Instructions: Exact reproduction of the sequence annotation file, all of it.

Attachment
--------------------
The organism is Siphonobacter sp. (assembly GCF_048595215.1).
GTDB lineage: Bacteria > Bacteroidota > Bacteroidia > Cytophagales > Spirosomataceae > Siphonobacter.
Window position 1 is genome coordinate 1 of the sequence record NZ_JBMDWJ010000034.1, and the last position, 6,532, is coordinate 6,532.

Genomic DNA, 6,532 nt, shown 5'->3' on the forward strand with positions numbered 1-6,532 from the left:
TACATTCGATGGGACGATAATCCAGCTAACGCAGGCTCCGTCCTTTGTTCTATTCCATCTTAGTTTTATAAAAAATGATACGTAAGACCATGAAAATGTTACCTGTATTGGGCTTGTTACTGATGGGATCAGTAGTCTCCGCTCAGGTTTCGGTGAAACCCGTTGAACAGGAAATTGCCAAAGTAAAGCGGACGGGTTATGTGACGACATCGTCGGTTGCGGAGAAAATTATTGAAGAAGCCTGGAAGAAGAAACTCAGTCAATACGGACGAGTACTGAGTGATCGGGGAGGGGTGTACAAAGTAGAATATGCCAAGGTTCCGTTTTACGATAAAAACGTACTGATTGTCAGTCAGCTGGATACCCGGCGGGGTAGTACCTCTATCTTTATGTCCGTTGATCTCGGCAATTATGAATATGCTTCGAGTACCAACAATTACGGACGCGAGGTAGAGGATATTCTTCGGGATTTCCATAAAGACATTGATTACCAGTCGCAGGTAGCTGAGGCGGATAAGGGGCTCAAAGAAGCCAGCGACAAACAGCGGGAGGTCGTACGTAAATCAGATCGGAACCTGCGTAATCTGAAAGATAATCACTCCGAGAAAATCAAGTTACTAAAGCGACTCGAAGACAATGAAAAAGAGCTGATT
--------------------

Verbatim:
The organism is Siphonobacter sp. (assembly GCF_048595215.1).
GTDB lineage: Bacteria > Bacteroidota > Bacteroidia > Cytophagales > Spirosomataceae > Siphonobacter.
Window position 1 is genome coordinate 1 of the sequence record NZ_JBMDWJ010000034.1, and the last position, 6,532, is coordinate 6,532.

Genomic DNA, 6,532 nt, shown 5'->3' on the forward strand with positions numbered 1-6,532 from the left:
TACATTCGATGGGACGATAATCCAGCTAACGCAGGCTCCGTCCTTTGTTCTATTCCATCTTAGTTTTATAAAAAATGATACGTAAGACCATGAAAATGTTACCTGTATTGGGCTTGTTACTGATGGGATCAGTAGTCTCCGCTCAGGTTTCGGTGAAACCCGTTGAACAGGAAATTGCCAAAGTAAAGCGGACGGGTTATGTGACGACATCGTCGGTTGCGGAGAAAATTATTGAAGAAGCCTGGAAGAAGAAACTCAGTCAATACGGACGAGTACTGAGTGATCGGGGAGGGGTGTACAAAGTAGAATATGCCAAGGTTCCGTTTTACGATAAAAACGTACTGATTGTCAGTCAGCTGGATACCCGGCGGGGTAGTACCTCTATCTTTATGTCCGTTGATCTCGGCAATTATGAATATGCTTCGAGTACCAACAATTACGGACGCGAGGTAGAGGATATTCTTCGGGATTTCCATAAAGACATTGATTACCAGTCGCAGGTAGCTGAGGCGGATAAGGGGCTCAAAGAAGCCAGCGACAAACAGCGGGAGGTCGTACGTAAATCAGATCGGAACCTGCGTAATCTGAAAGATAATCACTCCGAGAAAATCAAGTTACTAAAGCGACTCGAAGACAATGAAAAAGAGCTGATT